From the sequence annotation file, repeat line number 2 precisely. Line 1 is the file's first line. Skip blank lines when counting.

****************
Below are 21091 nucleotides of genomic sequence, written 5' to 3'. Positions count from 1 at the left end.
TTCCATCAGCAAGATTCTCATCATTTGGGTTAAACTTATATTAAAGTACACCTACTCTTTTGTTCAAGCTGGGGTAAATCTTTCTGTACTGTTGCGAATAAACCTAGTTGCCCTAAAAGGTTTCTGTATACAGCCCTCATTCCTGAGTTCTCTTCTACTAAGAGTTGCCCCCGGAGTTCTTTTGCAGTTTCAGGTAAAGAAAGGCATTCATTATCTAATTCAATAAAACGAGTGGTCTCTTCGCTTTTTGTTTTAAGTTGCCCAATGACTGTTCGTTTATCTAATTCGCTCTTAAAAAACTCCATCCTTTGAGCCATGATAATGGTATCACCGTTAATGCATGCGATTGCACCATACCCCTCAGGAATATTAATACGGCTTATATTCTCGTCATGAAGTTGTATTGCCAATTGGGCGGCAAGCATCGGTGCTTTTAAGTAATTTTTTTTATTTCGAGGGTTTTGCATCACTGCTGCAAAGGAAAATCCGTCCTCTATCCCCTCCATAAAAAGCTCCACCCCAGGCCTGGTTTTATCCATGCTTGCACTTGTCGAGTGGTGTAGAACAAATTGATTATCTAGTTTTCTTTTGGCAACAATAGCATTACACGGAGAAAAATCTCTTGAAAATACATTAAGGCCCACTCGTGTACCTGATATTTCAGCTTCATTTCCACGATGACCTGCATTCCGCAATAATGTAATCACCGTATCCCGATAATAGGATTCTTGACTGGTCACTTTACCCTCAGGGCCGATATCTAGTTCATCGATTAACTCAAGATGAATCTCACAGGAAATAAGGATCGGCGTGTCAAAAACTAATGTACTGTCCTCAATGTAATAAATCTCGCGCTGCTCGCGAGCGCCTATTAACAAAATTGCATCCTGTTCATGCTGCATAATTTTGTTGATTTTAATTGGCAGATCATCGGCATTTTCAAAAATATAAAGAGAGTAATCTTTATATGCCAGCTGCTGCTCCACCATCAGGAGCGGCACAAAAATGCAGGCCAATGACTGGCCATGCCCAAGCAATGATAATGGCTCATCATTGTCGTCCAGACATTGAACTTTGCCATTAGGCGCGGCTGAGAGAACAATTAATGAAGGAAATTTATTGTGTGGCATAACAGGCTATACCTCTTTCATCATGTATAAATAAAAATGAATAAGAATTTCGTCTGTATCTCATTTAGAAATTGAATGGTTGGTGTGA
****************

TTCCATCAGCAAGATTCTCATCATTTGGGTTAAACTTATATTAAAGTACACCTACTCTTTTGTTCAAGCTGGGGTAAATCTTTCTGTACTGTTGCGAATAAACCTAGTTGCCCTAAAAGGTTTCTGTATACAGCCCTCATTCCTGAGTTCTCTTCTACTAAGAGTTGCCCCCGGAGTTCTTTTGCAGTTTCAGGTAAAGAAAGGCATTCATTATCTAATTCAATAAAACGAGTGGTCTCTTCGCTTTTTGTTTTAAGTTGCCCAATGACTGTTCGTTTATCTAATTCGCTCTTAAAAAACTCCATCCTTTGAGCCATGATAATGGTATCACCGTTAATGCATGCGATTGCACCATACCCCTCAGGAATATTAATACGGCTTATATTCTCGTCATGAAGTTGTATTGCCAATTGGGCGGCAAGCATCGGTGCTTTTAAGTAATTTTTTTTATTTCGAGGGTTTTGCATCACTGCTGCAAAGGAAAATCCGTCCTCTATCCCCTCCATAAAAAGCTCCACCCCAGGCCTGGTTTTATCCATGCTTGCACTTGTCGAGTGGTGTAGAACAAATTGATTATCTAGTTTTCTTTTGGCAACAATAGCATTACACGGAGAAAAATCTCTTGAAAATACATTAAGGCCCACTCGTGTACCTGATATTTCAGCTTCATTTCCACGATGACCTGCATTCCGCAATAATGTAATCACCGTATCCCGATAATAGGATTCTTGACTGGTCACTTTACCCTCAGGGCCGATATCTAGTTCATCGATTAACTCAAGATGAATCTCACAGGAAATAAGGATCGGCGTGTCAAAAACTAATGTACTGTCCTCAATGTAATAAATCTCGCGCTGCTCGCGAGCGCCTATTAACAAAATTGCATCCTGTTCATGCTGCATAATTTTGTTGATTTTAATTGGCAGATCATCGGCATTTTCAAAAATATAAAGAGAGTAATCTTTATATGCCAGCTGCTGCTCCACCATCAGGAGCGGCACAAAAATGCAGGCCAATGACTGGCCATGCCCAAGCAATGATAATGGCTCATCATTGTCGTCCAGACATTGAACTTTGCCATTAGGCGCGGCTGAGAGAACAATTAATGAAGGAAATTTATTGTGTGGCATAACAGGCTATACCTCTTTCATCATGTATAAATAAAAATGAATAAGAATTTCGTCTGTATCTCATTTAGAAATTGAATGGTTGGTGTGA